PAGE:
with a raft of IBM products that start with Business Events (apply sophisticated
rules to piecing together subtle patterns emerging from torrents of data), FileNet
content server, WebSphere Business Fabric (the old Webify acquisition, providing
frameworks for building vertical industry SOA templates), and the list goes
on. And that's only the BRMS part. IBM Global Business Services and its Fishkill
fab are customers of Ilog's optimization engine, while Tivoli's Netcool node
manager uses Ilog's visualization.
The sad part of the deal is that the acquisition will likely abort Ilog's interesting
foray into Microsoft's Oslo vision, where it provides the business rules underpinning.
Even if IBM wants to maintain the business, I'd be surprised if Microsoft followed
suit. Ilog went to the effort, not simply to port Java-based JRules, but write
a fully .NET native product. That's analogous to what happened with Rational,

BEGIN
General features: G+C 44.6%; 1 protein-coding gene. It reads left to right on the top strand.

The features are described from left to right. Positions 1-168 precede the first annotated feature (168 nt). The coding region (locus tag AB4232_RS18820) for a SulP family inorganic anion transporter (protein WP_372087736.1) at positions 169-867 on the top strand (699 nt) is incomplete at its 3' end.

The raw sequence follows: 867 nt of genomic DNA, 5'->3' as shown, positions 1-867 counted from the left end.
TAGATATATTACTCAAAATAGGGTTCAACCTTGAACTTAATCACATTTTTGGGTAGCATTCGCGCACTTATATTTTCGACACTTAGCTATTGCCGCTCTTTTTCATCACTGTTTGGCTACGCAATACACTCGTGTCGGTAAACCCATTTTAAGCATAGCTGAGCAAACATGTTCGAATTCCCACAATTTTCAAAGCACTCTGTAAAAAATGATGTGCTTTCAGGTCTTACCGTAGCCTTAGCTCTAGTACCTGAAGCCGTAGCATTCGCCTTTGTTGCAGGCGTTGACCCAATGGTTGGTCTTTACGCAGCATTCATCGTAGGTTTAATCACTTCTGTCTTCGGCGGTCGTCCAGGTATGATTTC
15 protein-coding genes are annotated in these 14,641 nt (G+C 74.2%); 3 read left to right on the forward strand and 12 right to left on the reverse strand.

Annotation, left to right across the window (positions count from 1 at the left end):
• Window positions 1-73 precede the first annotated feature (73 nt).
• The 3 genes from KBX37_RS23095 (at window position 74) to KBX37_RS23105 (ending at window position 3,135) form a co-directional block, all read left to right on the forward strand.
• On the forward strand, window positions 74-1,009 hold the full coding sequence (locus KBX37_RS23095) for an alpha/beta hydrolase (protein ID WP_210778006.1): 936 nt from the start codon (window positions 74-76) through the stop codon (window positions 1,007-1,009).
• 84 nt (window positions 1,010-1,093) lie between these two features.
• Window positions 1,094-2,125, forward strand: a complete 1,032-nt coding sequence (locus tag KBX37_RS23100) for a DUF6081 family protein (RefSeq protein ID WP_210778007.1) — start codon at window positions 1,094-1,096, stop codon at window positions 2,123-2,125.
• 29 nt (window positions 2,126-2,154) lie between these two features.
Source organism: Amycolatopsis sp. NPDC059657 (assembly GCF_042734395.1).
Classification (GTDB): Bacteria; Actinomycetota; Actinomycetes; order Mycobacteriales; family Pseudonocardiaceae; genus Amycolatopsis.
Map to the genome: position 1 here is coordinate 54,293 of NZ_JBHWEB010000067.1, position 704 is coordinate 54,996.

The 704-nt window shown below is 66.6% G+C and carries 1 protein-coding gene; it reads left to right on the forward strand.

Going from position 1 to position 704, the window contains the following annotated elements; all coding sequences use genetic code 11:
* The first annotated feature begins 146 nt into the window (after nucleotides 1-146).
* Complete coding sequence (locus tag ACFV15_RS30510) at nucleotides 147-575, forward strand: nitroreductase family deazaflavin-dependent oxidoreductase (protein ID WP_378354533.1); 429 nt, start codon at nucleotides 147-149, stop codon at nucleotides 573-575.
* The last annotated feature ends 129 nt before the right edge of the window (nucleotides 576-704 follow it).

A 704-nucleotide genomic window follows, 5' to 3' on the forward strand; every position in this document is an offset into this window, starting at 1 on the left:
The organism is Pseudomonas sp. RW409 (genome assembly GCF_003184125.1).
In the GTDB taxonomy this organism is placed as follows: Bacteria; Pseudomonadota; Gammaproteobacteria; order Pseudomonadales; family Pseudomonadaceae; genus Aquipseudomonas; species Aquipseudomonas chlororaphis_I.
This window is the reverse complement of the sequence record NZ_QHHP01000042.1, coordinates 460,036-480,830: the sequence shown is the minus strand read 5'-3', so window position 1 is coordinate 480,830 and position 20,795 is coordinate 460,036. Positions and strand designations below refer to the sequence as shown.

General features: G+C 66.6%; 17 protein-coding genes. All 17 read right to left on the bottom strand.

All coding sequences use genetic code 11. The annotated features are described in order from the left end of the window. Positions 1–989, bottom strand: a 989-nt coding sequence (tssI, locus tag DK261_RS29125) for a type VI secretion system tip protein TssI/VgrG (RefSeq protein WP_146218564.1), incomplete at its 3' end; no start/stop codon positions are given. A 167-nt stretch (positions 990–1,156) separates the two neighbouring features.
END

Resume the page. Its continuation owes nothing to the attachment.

whose Microsoft Visual Studio partnership originally dwarfed its ties with IBM.
Taylor says that the acquisition portends the end of the rules management
market as it will likely set off a wave of consolidation by major application/middle
tier vendors. CIO
UK's Martin Veitch adds that "IBM is continuing to dance around the
margins of enterprise applications" with the Ilog deal. We'd agree, just
as with the previous acquisition of Webify and the bulking up of WebSphere Process
Server, that it's
getting harder to see where tools leave off and applications pick up. In
an era where all these pieces become service-oriented and theoretically composable,
maybe that's irrelevant.
Veitch takes issue with the broader implications for IBM and Oracle -- that